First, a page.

Senators Call for FTC to Investigate Amazon’s Echo Dot for Kids

A child holds his Amazon Echo Dot.

A child holds his Amazon Echo Dot. Mike Stewart/AP

Lawmakers want to know how the devices are using and storing children’s personal information.

Lawmakers want the Federal Trade Commission to investigate a made-for-kids Amazon device for potentially violating online privacy protections around capturing children’s sensitive information.

In a letter penned to the FTC Thursday, Sens. Ed Markey, D-Mass., Richard Blumenthal, D-Conn., Dick Durbin D-Ill. and Josh Hawley R-Mo., present “new evidence” that Amazon’s Echo Dot Kids Edition breaches the Children’s Online Privacy Protection Act, or COPPA. The smart speaker connects to the internet and is meant for children 13 and under.

“Children are a uniquely vulnerable population,” the letter said. “The Echo Dot Kids Edition captures not only the voice recordings of the children who speak to it, but also vast amounts of their personal information.”

Privacy groups also pushed the FTC to initiate an investigation into the tech-giant’s device Thursday via a lengthy document outlining potential violations. They said processing children’s voice recordings is part of the Echo’s basic functionality and that Amazon collects at least four types of personal information from the kid-facing device: voice recordings, persistent identifiers associated with child users, other information about kids associated with those persistent identifiers, and personal information offered by children for the device to “remember.”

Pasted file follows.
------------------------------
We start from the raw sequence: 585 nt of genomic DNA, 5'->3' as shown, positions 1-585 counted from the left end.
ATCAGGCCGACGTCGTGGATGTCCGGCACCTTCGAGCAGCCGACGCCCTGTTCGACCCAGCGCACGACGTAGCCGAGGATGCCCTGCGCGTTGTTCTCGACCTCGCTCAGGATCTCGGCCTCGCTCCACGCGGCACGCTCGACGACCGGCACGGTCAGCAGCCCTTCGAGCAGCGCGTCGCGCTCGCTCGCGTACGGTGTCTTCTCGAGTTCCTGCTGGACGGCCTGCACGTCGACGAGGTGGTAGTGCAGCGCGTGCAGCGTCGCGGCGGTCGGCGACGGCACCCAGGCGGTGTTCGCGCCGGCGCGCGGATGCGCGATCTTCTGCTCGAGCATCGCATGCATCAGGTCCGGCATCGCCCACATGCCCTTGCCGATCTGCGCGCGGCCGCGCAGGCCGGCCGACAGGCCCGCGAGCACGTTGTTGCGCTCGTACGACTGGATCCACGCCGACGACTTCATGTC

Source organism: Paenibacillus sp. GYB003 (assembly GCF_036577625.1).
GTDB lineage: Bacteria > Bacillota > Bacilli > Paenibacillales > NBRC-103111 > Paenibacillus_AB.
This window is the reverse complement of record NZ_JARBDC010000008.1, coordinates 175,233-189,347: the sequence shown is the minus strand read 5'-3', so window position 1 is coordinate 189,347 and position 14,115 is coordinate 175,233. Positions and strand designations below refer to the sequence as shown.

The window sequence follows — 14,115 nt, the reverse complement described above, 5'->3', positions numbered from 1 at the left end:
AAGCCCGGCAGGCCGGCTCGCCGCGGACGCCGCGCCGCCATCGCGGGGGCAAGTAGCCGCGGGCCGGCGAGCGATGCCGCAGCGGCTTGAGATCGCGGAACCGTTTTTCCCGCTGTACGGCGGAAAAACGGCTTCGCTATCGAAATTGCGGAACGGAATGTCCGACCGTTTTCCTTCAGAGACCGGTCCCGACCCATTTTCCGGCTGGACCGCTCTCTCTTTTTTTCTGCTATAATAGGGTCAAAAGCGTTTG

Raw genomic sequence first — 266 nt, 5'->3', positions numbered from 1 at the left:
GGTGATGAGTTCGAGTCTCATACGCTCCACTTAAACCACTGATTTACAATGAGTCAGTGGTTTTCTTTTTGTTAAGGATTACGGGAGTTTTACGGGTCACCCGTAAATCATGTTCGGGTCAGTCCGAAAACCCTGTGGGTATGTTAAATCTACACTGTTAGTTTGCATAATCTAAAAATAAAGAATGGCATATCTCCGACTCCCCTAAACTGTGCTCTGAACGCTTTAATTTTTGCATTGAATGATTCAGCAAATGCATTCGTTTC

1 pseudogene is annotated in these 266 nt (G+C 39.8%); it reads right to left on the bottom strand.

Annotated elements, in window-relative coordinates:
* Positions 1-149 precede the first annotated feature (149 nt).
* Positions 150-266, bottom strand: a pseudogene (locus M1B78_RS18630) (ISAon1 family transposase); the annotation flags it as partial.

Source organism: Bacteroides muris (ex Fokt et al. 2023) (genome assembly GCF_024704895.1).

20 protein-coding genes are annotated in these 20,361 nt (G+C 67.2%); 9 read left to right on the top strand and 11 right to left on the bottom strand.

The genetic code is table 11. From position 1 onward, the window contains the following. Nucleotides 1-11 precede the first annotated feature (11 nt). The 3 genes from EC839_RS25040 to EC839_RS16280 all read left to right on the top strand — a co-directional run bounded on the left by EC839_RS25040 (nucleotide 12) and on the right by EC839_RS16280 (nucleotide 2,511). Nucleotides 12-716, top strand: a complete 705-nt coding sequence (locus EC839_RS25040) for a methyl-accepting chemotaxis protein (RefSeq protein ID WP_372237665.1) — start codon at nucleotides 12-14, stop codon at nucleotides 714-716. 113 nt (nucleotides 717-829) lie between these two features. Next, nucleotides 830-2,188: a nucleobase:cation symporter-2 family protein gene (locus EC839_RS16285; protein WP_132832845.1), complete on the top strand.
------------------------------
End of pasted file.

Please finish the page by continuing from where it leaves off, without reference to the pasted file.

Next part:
Senators cited the group’s complaints in their letter.

The lawmakers said while COPPA requires device operators to give parents access to their kids’ personal information, enabling them to review and delete it, the privacy groups’ review of the Echo Dot for Kids revealed “when parents have asked Amazon to delete recordings of their children, Amazon has kept information gleaned from those recordings.”

They provide an example in which the device recorded a child speaking about her health information and address. When her parent followed the company’s process to delete what was recorded, the device nonetheless appeared to retain the information.

“Researchers attempted to completely erase the child’s information from the device, but could not identify a method for doing so that would not preclude the child from using the device in a meaningful way,” Senators said.

They also listed other grievances including that COPPA requires online entities like Amazon to provide direct notice to parents, obtain verifiable consent and provide details around what information is collected ahead of obtaining it, yet the company does not provide details on the data it actually collects.

Senators also said Amazon can’t ensure that those consenting to kids using the devices are actually their parents, as the law requires.

They added that the parental notice that accompanies the Echo Dot Kids Edition does not disclose how the company uses the data it collects or what it offers up to third parties.

“Researchers were unable to identify the data Amazon shares with ‘skills’—Amazon’s word for ‘apps’ available through the Echo Dot Kids Edition—of which nearly 85% listed in the Amazon Alexa store do not even have a privacy policy,” the letter said.

An Amazon spokesperson told Nextgov that FreeTime on Alexa and Echo Dot Kids Edition "are compliant with the Children's Online Privacy Protection Act" and said users can learn more about Alexa and privacy practices at its privacy website. On Thursday, Amazon published a blog post addressing the claims and offering additional information on how the device captures data.

Editor's note: This article was updated to include an Amazon statement.